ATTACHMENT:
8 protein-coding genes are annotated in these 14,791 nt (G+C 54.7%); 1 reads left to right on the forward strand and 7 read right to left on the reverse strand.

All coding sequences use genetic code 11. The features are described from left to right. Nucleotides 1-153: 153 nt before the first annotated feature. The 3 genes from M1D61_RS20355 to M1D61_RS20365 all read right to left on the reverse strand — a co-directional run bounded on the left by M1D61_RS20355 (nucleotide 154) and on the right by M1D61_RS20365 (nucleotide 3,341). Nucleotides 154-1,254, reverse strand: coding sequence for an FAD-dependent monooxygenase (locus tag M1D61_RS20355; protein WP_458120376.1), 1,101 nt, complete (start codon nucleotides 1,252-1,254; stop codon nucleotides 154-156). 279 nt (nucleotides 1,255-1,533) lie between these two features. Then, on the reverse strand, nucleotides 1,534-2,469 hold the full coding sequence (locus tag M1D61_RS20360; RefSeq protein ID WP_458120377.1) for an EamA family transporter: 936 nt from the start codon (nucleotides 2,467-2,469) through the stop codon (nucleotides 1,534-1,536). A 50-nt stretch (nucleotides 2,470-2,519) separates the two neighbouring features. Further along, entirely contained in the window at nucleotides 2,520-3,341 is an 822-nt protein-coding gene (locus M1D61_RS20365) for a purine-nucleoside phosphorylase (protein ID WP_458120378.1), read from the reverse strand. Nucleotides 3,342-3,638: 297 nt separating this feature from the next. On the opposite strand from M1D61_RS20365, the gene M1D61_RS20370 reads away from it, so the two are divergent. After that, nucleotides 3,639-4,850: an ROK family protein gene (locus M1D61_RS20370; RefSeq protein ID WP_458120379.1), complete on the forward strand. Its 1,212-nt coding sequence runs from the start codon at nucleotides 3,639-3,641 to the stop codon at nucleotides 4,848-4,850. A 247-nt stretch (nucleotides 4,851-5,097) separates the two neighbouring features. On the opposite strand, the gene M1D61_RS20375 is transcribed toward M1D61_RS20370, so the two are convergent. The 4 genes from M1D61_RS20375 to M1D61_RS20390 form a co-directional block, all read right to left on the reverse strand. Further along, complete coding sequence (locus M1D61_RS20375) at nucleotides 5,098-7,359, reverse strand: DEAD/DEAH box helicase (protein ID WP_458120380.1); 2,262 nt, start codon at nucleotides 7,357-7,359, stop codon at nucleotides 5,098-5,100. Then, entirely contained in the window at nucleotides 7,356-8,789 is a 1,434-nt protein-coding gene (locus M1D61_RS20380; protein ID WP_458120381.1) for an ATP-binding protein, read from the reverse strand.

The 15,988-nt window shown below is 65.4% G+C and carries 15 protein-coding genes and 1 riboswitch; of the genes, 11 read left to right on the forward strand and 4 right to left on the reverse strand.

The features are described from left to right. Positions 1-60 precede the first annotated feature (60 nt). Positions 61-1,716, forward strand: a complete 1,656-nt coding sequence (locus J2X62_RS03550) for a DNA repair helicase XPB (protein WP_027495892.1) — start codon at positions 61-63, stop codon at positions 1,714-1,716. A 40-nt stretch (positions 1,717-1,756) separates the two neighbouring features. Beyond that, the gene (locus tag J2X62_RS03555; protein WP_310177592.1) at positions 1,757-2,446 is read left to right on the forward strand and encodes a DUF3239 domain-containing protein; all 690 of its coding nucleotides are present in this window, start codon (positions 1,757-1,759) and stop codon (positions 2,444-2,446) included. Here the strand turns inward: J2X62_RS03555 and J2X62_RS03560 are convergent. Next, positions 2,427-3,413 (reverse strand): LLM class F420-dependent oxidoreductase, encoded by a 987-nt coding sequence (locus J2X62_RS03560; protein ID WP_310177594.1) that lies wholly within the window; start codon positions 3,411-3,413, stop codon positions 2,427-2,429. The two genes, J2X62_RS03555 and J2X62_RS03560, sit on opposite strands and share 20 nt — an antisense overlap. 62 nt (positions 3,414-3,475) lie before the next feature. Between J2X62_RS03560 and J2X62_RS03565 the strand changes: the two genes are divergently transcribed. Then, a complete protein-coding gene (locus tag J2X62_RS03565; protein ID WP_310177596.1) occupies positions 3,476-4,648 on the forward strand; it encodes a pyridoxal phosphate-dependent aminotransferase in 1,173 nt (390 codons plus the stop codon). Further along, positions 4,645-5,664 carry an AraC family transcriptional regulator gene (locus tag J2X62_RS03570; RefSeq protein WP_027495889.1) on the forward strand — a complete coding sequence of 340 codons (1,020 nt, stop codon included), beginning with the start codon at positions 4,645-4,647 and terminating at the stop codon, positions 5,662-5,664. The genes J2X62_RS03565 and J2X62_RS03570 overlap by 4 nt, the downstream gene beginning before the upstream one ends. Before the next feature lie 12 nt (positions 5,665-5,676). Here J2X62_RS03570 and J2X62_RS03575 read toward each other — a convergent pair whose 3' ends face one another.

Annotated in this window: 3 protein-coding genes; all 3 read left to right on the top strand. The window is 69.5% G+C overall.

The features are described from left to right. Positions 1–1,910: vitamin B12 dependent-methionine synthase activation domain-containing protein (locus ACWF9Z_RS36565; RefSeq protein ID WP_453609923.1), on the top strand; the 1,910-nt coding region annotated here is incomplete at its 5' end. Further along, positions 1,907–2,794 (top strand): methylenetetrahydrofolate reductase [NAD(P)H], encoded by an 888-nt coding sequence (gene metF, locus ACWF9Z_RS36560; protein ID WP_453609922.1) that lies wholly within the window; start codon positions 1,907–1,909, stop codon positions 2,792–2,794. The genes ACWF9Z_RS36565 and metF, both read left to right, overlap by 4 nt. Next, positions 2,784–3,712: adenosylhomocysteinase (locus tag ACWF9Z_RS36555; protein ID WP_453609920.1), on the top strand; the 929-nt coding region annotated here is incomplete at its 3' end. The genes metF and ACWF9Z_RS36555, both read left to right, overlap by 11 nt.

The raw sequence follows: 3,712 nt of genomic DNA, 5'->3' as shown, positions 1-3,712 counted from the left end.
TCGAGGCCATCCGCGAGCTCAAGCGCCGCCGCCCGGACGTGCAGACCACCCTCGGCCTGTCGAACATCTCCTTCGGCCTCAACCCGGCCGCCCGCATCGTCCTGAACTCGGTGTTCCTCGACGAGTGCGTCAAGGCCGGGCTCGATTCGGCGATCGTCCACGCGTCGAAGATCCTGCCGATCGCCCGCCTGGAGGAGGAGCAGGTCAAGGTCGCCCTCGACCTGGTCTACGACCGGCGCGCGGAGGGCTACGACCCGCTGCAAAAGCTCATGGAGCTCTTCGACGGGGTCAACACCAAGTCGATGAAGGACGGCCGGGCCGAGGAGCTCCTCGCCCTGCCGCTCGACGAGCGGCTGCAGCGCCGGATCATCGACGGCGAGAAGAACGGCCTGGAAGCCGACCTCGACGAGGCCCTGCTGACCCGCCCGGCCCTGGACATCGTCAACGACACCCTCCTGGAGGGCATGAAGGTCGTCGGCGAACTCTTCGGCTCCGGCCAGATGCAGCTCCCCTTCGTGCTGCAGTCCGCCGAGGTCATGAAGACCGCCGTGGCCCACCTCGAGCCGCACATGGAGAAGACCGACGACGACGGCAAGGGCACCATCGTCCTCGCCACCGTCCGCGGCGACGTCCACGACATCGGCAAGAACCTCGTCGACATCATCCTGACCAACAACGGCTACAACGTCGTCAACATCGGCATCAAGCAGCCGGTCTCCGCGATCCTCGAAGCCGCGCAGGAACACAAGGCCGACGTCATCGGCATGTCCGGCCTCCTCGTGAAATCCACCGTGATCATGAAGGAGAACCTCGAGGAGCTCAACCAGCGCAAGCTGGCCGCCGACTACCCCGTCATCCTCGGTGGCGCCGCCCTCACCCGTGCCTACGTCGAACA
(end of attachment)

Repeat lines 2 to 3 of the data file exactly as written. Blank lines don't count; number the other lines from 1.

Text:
All coding sequences use genetic code 11. The features are described from left to right. Nucleotides 1-153: 153 nt before the first annotated feature. The 3 genes from M1D61_RS20355 to M1D61_RS20365 all read right to left on the reverse strand — a co-directional run bounded on the left by M1D61_RS20355 (nucleotide 154) and on the right by M1D61_RS20365 (nucleotide 3,341). Nucleotides 154-1,254, reverse strand: coding sequence for an FAD-dependent monooxygenase (locus tag M1D61_RS20355; protein WP_458120376.1), 1,101 nt, complete (start codon nucleotides 1,252-1,254; stop codon nucleotides 154-156). 279 nt (nucleotides 1,255-1,533) lie between these two features. Then, on the reverse strand, nucleotides 1,534-2,469 hold the full coding sequence (locus tag M1D61_RS20360; RefSeq protein ID WP_458120377.1) for an EamA family transporter: 936 nt from the start codon (nucleotides 2,467-2,469) through the stop codon (nucleotides 1,534-1,536). A 50-nt stretch (nucleotides 2,470-2,519) separates the two neighbouring features. Further along, entirely contained in the window at nucleotides 2,520-3,341 is an 822-nt protein-coding gene (locus M1D61_RS20365) for a purine-nucleoside phosphorylase (protein ID WP_458120378.1), read from the reverse strand. Nucleotides 3,342-3,638: 297 nt separating this feature from the next. On the opposite strand from M1D61_RS20365, the gene M1D61_RS20370 reads away from it, so the two are divergent. After that, nucleotides 3,639-4,850: an ROK family protein gene (locus M1D61_RS20370; RefSeq protein ID WP_458120379.1), complete on the forward strand. Its 1,212-nt coding sequence runs from the start codon at nucleotides 3,639-3,641 to the stop codon at nucleotides 4,848-4,850. A 247-nt stretch (nucleotides 4,851-5,097) separates the two neighbouring features. On the opposite strand, the gene M1D61_RS20375 is transcribed toward M1D61_RS20370, so the two are convergent. The 4 genes from M1D61_RS20375 to M1D61_RS20390 form a co-directional block, all read right to left on the reverse strand. Further along, complete coding sequence (locus M1D61_RS20375) at nucleotides 5,098-7,359, reverse strand: DEAD/DEAH box helicase (protein ID WP_458120380.1); 2,262 nt, start codon at nucleotides 7,357-7,359, stop codon at nucleotides 5,098-5,100. Then, entirely contained in the window at nucleotides 7,356-8,789 is a 1,434-nt protein-coding gene (locus M1D61_RS20380; protein ID WP_458120381.1) for an ATP-binding protein, read from the reverse strand.

The 15,988-nt window shown below is 65.4% G+C and carries 15 protein-coding genes and 1 riboswitch; of the genes, 11 read left to right on the forward strand and 4 right to left on the reverse strand.